Utilizing Tablets for Sales and Beyond

By Gerard Longo, Assistant Editor — August 02, 2012

Despite rising mobility trends in virtually every industry, sales professionals have been particularly slow in their willingness to embrace mobile technology as a means of doing business.

However, according to an interview with Jim Steger, Principal and Co-Founder of Sonoma Partners, this may be changing.

Why Not Embrace Mobility?

Steger explains that sales professionals have been slow to embrace mobility simply because there have been very few options that bring sales and mobility together in a user-friendly way.

"Sales reps in general are one group that typically has not embraced technology because they want to work the way they’re most comfortable working," Steger says. "If you provide technology to assist that, great, but if not, they’re not going to go out of their way to embrace it."

Until recently, there haven’t been many easy-to-use solutions that combine functionality and convenience for sales professionals. Laptops have long been considered too clunky and awkward for on-the-go, collaborative use, while smartphones provide portability but often lack the size and capabilities to make sales data easy to enter.

A Happy Medium?

Enter the tablet. With the portability of a smartphone and the functionality of a laptop, Steger says the tablet is becoming the go-to choice.

Tablets like Apple’s iPad were a bit slow to gain traction in the enterprise, but since IT professionals have realized that their capabilities span beyond those for the consumer, adoption has increased.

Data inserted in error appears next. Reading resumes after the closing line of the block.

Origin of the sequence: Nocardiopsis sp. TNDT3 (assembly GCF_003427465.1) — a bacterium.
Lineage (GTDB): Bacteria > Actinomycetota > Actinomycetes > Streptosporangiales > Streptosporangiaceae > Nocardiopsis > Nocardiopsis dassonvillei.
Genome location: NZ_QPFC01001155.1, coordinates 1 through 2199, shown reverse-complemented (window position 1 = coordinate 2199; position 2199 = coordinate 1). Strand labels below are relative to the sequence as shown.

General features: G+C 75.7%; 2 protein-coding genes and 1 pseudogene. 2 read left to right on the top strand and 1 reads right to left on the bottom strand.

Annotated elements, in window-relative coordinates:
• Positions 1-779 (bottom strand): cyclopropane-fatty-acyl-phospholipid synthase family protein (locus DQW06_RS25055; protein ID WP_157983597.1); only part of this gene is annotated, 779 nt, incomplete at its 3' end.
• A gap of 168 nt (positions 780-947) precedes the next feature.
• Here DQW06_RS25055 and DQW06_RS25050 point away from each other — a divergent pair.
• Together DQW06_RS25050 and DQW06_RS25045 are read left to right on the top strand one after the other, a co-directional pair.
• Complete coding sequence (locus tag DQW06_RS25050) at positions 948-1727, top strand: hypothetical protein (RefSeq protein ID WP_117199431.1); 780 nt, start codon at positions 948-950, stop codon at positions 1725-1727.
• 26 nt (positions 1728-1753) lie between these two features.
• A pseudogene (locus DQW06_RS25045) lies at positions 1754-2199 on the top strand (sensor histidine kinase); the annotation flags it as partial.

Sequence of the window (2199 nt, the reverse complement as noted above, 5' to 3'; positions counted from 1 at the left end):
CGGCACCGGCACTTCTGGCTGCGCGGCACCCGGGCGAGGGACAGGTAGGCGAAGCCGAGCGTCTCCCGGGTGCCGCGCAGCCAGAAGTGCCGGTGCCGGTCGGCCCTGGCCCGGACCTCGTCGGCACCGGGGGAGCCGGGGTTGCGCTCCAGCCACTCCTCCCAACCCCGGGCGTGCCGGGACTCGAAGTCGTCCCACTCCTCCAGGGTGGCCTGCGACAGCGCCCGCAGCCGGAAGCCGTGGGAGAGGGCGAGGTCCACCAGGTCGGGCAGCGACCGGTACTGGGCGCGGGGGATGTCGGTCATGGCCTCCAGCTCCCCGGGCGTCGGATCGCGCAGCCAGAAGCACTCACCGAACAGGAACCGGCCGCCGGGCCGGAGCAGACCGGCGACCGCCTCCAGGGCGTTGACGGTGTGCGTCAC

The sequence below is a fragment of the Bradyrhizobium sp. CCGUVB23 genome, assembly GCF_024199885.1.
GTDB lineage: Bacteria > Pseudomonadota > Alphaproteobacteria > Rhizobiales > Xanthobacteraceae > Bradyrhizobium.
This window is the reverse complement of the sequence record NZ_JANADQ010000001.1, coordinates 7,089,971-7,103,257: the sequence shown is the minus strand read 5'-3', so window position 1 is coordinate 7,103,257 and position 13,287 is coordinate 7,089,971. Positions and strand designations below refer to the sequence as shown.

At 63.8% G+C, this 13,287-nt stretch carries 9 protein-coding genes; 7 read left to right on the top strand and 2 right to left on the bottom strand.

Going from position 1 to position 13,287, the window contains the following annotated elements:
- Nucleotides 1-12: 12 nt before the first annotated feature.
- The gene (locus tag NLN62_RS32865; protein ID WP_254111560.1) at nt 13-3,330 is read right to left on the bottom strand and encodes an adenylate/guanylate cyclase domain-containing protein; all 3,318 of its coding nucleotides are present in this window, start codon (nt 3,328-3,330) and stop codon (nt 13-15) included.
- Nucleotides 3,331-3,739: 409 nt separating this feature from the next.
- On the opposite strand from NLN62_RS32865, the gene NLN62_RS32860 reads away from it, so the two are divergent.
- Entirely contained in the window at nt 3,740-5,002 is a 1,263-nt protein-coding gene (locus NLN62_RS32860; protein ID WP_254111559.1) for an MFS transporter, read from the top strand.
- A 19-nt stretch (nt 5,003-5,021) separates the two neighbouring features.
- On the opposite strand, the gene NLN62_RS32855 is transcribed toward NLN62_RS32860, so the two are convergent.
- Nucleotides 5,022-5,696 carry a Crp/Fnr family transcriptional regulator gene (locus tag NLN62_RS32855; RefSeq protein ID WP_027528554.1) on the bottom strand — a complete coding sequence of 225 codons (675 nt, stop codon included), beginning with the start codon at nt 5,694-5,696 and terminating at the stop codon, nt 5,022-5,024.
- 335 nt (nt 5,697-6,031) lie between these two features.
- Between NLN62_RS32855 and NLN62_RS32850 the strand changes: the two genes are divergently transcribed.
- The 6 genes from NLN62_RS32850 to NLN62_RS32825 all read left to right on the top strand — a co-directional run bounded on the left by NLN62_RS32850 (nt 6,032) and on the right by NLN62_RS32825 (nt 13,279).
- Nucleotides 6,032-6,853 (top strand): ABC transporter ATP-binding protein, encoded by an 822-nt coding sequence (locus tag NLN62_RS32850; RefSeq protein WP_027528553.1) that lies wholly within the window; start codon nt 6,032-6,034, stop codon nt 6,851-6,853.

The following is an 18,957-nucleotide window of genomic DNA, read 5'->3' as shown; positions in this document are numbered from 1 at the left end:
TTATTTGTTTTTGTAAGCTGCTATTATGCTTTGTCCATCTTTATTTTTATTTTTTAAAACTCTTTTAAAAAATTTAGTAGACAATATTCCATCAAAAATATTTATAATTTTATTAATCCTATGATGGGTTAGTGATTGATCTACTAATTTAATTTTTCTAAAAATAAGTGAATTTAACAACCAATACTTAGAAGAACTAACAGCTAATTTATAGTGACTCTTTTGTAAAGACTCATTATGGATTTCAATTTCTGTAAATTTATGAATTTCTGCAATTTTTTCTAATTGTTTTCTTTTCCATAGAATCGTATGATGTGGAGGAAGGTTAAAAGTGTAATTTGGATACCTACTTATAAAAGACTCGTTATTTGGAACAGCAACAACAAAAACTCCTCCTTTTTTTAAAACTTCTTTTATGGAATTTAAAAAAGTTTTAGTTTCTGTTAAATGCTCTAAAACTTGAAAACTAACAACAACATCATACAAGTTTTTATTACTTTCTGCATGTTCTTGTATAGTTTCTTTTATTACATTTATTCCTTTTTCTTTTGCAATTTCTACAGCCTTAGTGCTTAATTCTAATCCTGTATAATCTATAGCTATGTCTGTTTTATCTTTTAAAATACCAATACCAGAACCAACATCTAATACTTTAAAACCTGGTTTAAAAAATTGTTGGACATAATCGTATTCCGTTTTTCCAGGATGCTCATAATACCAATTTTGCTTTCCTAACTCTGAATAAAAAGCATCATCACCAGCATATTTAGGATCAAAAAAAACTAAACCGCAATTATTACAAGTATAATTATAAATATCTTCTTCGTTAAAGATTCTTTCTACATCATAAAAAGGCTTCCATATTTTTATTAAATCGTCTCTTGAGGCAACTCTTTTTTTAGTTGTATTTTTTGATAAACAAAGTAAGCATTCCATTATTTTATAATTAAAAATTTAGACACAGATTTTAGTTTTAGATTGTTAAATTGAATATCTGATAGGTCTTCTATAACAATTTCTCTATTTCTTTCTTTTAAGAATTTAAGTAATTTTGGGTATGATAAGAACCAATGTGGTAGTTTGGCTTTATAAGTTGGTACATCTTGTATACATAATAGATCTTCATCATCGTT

"I don’t think (Apple) ever intended (the iPad) for the business force, but it got people onto a form factor device that's exciting to use in general," Steger says. "We’re seeing an increase in IT departments and thought leaders saying, 'Can we take this device and produce applications that can benefit the sales user?'"

IT departments have started doing just that, increasingly making tablets an  essential and user friendly device for the sales force. Steger says. "It’s not just value-added for the sales force, but a must-have to close business."

Assessing and Addressing the Challenges and the Future

With tablet use in the enterprise still relatively new, many IT departments have not yet addressed the challenges associated with it, from application development and network support to security and device management capabilities.

However, Steger points out, the enterprise is picking up on this, since mobility in the workplace is here to stay. "Businesses realize mobility is not just a fad, but a necessary component to be successful," Steger says.

Because of this, it's expected that tablet developers will continue to raise their game to meet these challenges. Although Steger mentions that Apple seems more focused on form function than enterprise security with the debut of the iPad, subsequent tablet competitors like Microsoft and Google appear to be prioritizing enterprise functionality with their devices.

"When you look at Windows 8 (devices) and the subsequent devices we’ve seen, I think you’re going to see commitment to a level of innovation to the enterprise that, to an extent, Apple’s been ignoring," Steger says.


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